Arthritis and Exercise Measures study: The University of Saskatchewan needs your help
Do you have arthritis? Participate for a chance to win a $50 pre-paid credit card
The University of Saskatchewan is conducting a study to understand what helps people exercise regularly. You will be asked to complete 2 online surveys, which will ask you about your arthritis and current exercise patterns. After completing both surveys, you will be entered into a draw for a chance to win a 1 of 2 $50 pre-paid credit cards.
You can participate in the “Arthritis and Exercise Measures” study if:
- You have been told by a healthcare person (e.g., doctor, physiotherapist) that you have arthritis
- You have exercised for at least 15 minutes at least once in the past month (28 days)
- You are 18 years of age or older
The first survey will take about 15-20 minutes to complete. The second follow-up survey will be emailed to you 2 weeks later and will take 5-10 minutes to complete. Any information collected during the study will be confidential. If you are interested in participating in this study, please follow this link: https://fluidsurveys.usask.ca/s/arthritis-phd-study-2/.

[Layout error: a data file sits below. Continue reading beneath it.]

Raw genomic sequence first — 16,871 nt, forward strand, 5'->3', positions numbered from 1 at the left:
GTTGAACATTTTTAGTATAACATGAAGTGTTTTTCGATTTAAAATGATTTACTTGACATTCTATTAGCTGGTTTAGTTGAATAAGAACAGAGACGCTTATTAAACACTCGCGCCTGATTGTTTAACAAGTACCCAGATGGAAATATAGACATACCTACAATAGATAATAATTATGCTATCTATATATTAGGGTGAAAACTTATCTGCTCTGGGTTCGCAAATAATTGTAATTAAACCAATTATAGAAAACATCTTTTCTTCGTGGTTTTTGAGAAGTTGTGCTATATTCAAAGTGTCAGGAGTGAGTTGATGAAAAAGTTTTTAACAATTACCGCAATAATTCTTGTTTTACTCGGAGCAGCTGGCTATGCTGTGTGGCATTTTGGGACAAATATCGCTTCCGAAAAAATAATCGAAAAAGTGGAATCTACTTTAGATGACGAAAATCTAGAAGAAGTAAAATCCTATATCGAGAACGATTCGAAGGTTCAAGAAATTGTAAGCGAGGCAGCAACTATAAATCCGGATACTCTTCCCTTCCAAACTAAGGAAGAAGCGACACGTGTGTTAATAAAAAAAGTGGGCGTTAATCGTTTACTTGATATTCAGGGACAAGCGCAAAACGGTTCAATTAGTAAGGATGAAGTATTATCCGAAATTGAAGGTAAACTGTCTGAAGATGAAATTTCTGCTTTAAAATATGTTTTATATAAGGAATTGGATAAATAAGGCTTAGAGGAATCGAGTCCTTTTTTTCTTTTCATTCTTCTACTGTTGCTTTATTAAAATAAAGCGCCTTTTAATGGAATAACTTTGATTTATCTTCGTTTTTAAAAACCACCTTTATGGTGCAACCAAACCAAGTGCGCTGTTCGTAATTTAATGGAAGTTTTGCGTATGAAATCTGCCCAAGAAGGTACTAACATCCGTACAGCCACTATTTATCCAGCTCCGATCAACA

If you would like more information, please contact research coordinator James Sessford at firstname.lastname@example.org.
According to recent study, there was a strong connection between the severity and intensity of morning symptoms (including pain and stiffness) and measures of disease activity in the lives of those living with rheumatoid arthritis (RA). Below are the findings from the study: